Roxanne Dryden-Edwards, MD
Dr. Roxanne Dryden-Edwards is an adult, child, and adolescent psychiatrist. She is a former Chair of the Committee on Developmental Disabilities for the American Psychiatric Association, Assistant Professor of Psychiatry at Johns Hopkins Hospital in Baltimore, Maryland, and Medical Director of the National Center for Children and Families in Bethesda, Maryland.
William C. Shiel Jr., MD, FACP, FACR
Dr. Shiel received a Bachelor of Science degree with honors from the University of Notre Dame. There he was involved in research in radiation biology and received the Huisking Scholarship. After graduating from St. Louis University School of Medicine, he completed his Internal Medicine residency and Rheumatology fellowship at the University of California, Irvine. He is board-certified in Internal Medicine and Rheumatology.
In this Article
- Depression facts
- What is a depressive disorder?
- What are myths about depression?
- What are the types of depression, and what are depression symptoms and signs?
- Depression symptoms and signs in men
- Depression symptoms and signs in women
- Depression symptoms and signs in teenagers
- Depression symptoms and signs in children
- What are the causes and risk factors of depression?
- Postpartum depression
- How is depression diagnosed?
- What treatments are available for depression?
- What is the general approach to treating depression?
- What about sexual dysfunction related to antidepressants?
- What about discontinuing antidepressants?
- What are complications of depression?
- What is the prognosis for depression?
- How can depression be prevented?
- What about self-help and home remedies?
- How can someone help a person who is depressed?
- Where can one seek help for depression?
- What is in the future for depression?
- Where can people find more information about depression?
- Depression FAQs
- Find a local Psychiatrist in your town
What about discontinuing antidepressants?
Antidepressants should be gradually tapered and should not be abruptly discontinued. Abruptly stopping an antidepressant in some patients can cause discontinuation syndrome.
For example, abruptly stopping an SSRI such as paroxetine can cause dizziness, nausea, flu-like symptoms, body aches, anxiety, irritability, fatigue, and vivid dreams. These symptoms typically occur within days of abrupt cessation, and can last one to two weeks (up to 21 days). Among the SSRIs, paroxetine and fluvoxamine cause more pronounced discontinuation symptoms than fluoxetine, sertraline, and citalopram. Some patients experience discontinuation symptoms despite gradual tapering of the SSRI. Abrupt cessation of venlafaxine, duloxetine, or desvenlafaxine can cause discontinuation symptoms similar to those of SSRIs.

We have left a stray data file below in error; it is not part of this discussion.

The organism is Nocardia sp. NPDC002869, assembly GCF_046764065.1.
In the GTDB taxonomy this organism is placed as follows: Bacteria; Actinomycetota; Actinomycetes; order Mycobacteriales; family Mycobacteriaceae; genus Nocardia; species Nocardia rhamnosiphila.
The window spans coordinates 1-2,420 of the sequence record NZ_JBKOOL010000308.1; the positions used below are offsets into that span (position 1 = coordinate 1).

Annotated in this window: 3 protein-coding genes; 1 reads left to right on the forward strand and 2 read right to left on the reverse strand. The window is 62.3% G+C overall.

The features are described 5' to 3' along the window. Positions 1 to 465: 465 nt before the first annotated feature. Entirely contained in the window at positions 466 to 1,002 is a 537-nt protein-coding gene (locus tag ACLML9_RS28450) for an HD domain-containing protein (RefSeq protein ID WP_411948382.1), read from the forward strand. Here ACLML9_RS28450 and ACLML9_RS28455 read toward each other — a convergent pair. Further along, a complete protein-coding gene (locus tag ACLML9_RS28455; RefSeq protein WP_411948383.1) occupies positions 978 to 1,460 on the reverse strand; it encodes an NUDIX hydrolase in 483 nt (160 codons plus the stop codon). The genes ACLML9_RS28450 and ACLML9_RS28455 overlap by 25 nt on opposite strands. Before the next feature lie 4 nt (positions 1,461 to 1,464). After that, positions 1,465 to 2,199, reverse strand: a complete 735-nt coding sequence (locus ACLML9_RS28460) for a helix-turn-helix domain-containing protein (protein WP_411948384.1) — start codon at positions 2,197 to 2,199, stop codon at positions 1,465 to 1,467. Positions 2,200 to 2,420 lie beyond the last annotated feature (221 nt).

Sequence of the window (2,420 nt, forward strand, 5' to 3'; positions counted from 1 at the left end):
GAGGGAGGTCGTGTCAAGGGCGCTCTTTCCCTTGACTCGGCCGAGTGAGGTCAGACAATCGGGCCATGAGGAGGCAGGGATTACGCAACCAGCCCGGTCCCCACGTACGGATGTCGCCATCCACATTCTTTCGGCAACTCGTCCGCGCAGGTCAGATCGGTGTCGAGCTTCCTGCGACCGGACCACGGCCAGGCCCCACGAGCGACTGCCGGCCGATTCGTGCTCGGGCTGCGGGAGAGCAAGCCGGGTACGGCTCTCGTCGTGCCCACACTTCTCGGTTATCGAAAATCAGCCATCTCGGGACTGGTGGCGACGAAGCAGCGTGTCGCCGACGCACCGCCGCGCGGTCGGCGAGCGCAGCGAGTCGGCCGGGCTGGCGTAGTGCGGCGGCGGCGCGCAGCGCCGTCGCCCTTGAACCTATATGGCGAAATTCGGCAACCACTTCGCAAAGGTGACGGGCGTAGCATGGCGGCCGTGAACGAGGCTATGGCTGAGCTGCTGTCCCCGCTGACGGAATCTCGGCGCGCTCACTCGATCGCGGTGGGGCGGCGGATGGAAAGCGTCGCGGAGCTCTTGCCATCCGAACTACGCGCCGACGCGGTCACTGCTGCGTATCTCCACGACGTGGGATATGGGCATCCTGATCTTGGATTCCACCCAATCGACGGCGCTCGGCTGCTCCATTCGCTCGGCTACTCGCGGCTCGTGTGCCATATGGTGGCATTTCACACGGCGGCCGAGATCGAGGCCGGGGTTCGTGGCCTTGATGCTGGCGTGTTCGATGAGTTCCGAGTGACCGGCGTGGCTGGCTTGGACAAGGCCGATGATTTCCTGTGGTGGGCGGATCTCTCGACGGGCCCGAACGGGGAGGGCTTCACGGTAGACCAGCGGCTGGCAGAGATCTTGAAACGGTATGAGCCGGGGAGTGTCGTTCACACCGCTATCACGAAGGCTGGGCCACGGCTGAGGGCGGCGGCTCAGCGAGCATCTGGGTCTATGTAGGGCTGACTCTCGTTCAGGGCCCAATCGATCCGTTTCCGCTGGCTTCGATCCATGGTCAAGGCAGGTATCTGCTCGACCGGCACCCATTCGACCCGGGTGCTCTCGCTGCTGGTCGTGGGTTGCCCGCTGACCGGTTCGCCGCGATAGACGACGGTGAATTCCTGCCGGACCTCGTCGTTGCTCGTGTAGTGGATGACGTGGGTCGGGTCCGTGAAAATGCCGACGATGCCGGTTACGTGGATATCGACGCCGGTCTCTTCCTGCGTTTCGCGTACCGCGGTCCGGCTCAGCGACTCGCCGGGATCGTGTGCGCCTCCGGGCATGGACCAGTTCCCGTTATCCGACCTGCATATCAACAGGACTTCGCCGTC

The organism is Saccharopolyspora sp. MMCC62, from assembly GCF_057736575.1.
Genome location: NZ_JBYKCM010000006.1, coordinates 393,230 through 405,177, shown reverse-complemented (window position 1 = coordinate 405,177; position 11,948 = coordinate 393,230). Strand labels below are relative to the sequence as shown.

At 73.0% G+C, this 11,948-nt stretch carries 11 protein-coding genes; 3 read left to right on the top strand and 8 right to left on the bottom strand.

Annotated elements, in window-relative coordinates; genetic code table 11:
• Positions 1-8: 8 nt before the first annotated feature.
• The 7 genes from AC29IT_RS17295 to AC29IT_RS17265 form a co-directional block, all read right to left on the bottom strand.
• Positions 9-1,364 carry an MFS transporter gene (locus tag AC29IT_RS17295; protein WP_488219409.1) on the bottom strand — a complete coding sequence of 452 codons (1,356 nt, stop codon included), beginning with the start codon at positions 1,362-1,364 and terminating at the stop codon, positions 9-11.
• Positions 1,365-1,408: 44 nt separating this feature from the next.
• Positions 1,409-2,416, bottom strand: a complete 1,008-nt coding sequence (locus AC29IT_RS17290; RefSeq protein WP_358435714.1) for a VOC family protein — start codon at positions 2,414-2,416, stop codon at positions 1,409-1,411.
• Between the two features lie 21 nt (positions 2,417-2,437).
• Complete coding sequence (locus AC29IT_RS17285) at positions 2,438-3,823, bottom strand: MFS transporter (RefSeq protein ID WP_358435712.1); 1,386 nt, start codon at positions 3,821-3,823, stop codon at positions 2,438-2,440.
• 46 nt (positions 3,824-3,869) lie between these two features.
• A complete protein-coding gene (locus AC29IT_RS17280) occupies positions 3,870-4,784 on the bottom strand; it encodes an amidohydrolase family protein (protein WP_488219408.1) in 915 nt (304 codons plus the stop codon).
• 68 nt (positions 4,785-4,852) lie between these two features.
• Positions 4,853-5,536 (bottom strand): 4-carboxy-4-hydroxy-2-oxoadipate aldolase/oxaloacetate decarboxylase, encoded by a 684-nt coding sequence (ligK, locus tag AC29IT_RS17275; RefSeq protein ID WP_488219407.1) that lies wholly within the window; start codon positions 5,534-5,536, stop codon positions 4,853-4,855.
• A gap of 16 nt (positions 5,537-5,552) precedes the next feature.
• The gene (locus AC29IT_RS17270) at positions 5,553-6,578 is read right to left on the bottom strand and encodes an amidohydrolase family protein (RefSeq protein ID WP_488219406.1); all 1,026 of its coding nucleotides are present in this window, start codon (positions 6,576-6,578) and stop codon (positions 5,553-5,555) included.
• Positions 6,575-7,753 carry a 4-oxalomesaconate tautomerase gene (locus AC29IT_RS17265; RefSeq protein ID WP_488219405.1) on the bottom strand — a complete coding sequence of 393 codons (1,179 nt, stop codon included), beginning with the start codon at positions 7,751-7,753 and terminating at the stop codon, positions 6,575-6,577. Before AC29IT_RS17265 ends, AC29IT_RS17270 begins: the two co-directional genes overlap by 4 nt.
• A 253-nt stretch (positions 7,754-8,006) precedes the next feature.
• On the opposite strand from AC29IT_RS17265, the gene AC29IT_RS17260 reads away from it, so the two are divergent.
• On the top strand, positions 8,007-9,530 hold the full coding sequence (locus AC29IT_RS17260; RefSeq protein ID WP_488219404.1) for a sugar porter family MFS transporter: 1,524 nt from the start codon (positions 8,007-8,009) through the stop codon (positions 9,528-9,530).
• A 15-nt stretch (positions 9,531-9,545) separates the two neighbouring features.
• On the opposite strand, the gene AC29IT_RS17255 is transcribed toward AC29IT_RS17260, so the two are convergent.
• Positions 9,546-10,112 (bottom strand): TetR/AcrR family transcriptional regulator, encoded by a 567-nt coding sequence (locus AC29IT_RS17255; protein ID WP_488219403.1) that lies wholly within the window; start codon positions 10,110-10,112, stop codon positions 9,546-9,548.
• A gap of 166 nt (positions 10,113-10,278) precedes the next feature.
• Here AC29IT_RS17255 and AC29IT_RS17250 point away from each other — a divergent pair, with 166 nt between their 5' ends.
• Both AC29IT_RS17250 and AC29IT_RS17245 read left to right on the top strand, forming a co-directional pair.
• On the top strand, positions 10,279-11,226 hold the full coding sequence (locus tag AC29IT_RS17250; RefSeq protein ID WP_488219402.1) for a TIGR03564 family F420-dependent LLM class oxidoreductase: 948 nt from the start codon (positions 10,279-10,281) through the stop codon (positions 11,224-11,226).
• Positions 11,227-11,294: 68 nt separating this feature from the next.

Abruptly stopping MAOIs can lead to irritability, agitation, and delirium. Similarly, abruptly stopping a TCA can cause agitation, irritability, and abnormal heart rhythms.
What are complications of depression?
Depression can have a significant impact on the structure and function of many parts of the brain. This can result in many negative consequences. For example, people with severe depression are at higher risk of suffering from anxiety, chronic depression, other emotional issues or having more medical problems or chronic pain. People with a chronic illness, such as diabetes and heart disease, who also have depression tend to have worse outcome of their medical illness.
What is the prognosis for depression?
Even though clinical depression tends to occur in episodes, most people who experience one such episode will eventually have another one. Also, it seems that any subsequent episodes of depression are more easily triggered than the first one. However, most depression sufferers recover from the episode. In fact, individuals who have mild depression and are treated with medication tend to respond equally as well to sugar pill (placebo). Those with more severe depression seem to be less likely to get better when taking placebo versus taking antidepressant medication. Other encouraging information is that research shows that even people from teenage through adulthood who do not improve when treated with a first medication trial can improve when switched to another medication or given another medication in addition to psychotherapy.
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